2014 Wide Receiver Handcuffs
The workhorse running back is a dying breed, so most fantasy owners target the handcuffs (backups) for at least the top 10 running backs in hopes of stealing a potential starter late in drafts. The same concept applies to wide receivers as many elite passing games will enter 2014 with injury concerns among their penciled-in starters. In this piece, we profile pass catchers that could see their fantasy stock skyrocket if those ahead of them suffer injuries and are kept in street clothes for a prolonged portion of the season.
Atlanta figures to have one of the worst defenses in the league yet again, which should result in weekly pass-happy play-calling for Matt Ryan and crew. Ryan attempted a career-high 651 passes in 2013, a figure he could top this season provided Julio Jones and Roddy White remain on the field. Last season, Jones suffered yet another foot injury that cost him the final 11 games of the season. White battled a high ankle sprain and a hamstring injury and missed first three games of his nine-year career.
Douglas filled in admirably for those two players, leading the team in catches (85) and receiving yards (1,067). He had 132 targets during his breakout 2013 season and is well worth a late-round flier with Jones' injury history and with Roddy celebrating his 33rd birthday in November. Atlanta also needs to replace Tony Gonzalez's 120 targets. They are expected to employ more three-WR sets this season as they failed to upgrade the tight end position during the offseason.
Oakland signed former Packers WR James Jones and Texans QB Matt Schaub this offseason in hopes of jumpstarting a passing offense that ranked 24th last year. Jones and Rod Streater will likely start out wide in Week 1, but this receiving corps is far from set in stone. Holmes enters his fourth NFL season with a chance to emerge as Schaub's go-to receiver after a solid close to his 2013 season in which he topped 55 yards in four of the final five games and averaged 17 yards per catch. He should also emerge as a red zone favorite based on his measurables – 6-foot-4, 210 pounds, 4.45 speed). The odds of such valuable usage are helped by the fact that the Raiders lack a serviceable tight end. Sorry, Mychal Rivera owners.
Percy Harvin has played just 10 games over the past two seasons, and Golden Tate is now in Detroit. Kearse enters his third NFL season with a chance to surprise despite the Seahawks' run-heavy offense. The University of Washington alum finished the 2013 regular season with just 22 catches for 346 yards and four touchdowns. But he reached the end zone in the NFC Championship Game and the Super Bowl. He's expected to line up outside with Doug Baldwin in three-WR sets but could see his role expand dramatically with another Harvin injury, which occurs about as frequently as rain in Seattle.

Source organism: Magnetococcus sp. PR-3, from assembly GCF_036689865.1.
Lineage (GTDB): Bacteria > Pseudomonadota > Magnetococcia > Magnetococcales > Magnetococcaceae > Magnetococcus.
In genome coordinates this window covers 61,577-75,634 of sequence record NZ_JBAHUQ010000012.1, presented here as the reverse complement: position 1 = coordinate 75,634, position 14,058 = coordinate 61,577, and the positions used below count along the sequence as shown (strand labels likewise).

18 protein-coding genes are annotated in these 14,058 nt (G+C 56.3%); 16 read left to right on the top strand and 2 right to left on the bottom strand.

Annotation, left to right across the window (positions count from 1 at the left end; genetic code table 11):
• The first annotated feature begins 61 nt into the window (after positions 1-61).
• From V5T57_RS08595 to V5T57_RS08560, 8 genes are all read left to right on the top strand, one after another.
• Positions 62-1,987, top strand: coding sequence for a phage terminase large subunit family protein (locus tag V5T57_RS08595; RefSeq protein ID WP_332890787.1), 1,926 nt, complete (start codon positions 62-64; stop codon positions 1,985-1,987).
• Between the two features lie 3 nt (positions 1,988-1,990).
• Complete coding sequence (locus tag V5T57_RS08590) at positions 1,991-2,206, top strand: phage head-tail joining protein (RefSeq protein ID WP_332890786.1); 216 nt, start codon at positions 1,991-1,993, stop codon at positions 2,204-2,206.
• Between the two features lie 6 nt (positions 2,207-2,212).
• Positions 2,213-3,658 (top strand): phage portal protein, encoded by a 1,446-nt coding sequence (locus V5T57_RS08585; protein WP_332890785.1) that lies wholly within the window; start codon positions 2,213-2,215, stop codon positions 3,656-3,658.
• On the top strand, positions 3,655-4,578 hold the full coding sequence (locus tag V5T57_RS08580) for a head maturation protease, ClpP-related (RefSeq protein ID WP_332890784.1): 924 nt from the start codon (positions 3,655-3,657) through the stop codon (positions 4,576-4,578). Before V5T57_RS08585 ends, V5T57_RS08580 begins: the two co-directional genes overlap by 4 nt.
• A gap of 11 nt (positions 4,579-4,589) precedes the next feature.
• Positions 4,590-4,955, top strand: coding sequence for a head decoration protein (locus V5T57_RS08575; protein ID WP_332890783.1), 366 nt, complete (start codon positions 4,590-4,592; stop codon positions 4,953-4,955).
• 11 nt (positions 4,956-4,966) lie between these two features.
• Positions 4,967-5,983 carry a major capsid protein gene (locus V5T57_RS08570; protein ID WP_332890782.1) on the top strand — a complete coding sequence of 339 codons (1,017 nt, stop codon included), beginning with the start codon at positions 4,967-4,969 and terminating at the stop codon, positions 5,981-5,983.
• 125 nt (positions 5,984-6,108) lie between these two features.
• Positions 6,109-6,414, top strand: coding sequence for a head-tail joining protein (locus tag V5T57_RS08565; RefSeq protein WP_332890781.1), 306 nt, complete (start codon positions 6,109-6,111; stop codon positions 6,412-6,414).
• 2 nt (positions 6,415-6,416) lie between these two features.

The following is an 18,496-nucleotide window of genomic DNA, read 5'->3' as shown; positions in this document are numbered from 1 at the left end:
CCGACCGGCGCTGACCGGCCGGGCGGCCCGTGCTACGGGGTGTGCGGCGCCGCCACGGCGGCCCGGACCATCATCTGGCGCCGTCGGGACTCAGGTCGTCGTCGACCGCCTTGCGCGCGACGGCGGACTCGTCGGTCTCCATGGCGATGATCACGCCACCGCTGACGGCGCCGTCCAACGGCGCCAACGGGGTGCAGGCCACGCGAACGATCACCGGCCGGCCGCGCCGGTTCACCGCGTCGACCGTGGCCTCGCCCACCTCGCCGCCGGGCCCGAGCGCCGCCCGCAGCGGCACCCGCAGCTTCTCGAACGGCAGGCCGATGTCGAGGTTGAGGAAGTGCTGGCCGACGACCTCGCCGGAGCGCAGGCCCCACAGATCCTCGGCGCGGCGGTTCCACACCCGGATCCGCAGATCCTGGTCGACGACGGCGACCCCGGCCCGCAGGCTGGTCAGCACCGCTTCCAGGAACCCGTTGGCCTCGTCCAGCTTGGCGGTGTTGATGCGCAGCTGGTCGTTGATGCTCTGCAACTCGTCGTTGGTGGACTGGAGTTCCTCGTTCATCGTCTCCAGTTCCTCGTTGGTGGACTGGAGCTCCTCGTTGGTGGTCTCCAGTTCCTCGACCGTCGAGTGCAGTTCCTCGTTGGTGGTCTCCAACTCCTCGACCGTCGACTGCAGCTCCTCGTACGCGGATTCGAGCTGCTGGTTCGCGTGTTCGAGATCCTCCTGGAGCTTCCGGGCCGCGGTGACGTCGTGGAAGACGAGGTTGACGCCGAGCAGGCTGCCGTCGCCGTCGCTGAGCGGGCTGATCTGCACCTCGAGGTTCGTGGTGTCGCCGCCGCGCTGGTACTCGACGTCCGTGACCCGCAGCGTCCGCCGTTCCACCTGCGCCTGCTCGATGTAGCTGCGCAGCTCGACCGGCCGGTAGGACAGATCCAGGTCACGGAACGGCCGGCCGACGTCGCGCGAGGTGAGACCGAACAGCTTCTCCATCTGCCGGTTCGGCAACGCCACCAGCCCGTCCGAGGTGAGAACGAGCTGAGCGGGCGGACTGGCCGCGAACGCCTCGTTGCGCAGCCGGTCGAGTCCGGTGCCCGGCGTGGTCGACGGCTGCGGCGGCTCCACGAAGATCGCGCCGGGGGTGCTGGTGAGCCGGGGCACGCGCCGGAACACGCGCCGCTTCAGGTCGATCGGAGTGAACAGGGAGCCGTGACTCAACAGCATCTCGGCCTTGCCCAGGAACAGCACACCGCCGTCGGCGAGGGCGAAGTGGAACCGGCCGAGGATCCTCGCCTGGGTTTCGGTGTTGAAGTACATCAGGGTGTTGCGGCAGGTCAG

The third-round pick of the 2010 draft signed a three-year, $9 million contract this offseason with New England. The Pats have a crowded group of pass catchers but most of them are regulars on the training table. Last season marked the first time in his five-year career that Julian Edelman played a full 16 games. He missed 15 games in his first four seasons. Danny Amendola has missed 24 games in the past three years. Aaron Dobson sat out four games last season with foot and hamstring injuries.
LaFell was unable to exceed 50 catches during any of his four seasons with the Panthers as he struggled with drops in a run-focused offense. But reports that he could be given a role similar to Aaron Hernandez in the Patriots' offense make him an intriguing late-round pick that could become a favorite in the red zone, especially if tight end Rob Gronkowski continues to get hurt.
Those who think Peyton Manning can sniff a repeat of his record-setting 2013 season will want to take a flier on as many members of the Broncos' passing game as possible. Denver lost Eric Decker to the Jets but secured another receiver when they selected Latimer with the 56th overall pick in the 2014 draft. He'll likely start the season fourth or fifth on the WR depth chart, but Wes Welker's concussion issues could force him into action sooner than most expect. Denver also added former Steeler Emmanuel Sanders, who enters his fifth NFL season with 11 career touchdowns and has not missed a game in the past two seasons.
Second-year running back Montee Ball is recovering from an appendectomy but is expected to ready for Week 1. If Ball suffers any setbacks, Denver could be forced to employ even more of a pass-happy attack, giving Latimer a chance to get firmly planted on the fantasy radar. The Indiana alum will find it difficult to produce consistent numbers with so many mouths to feed, but his upside is worth a late-round flier that could pay major WR3 dividends in the second half of the season.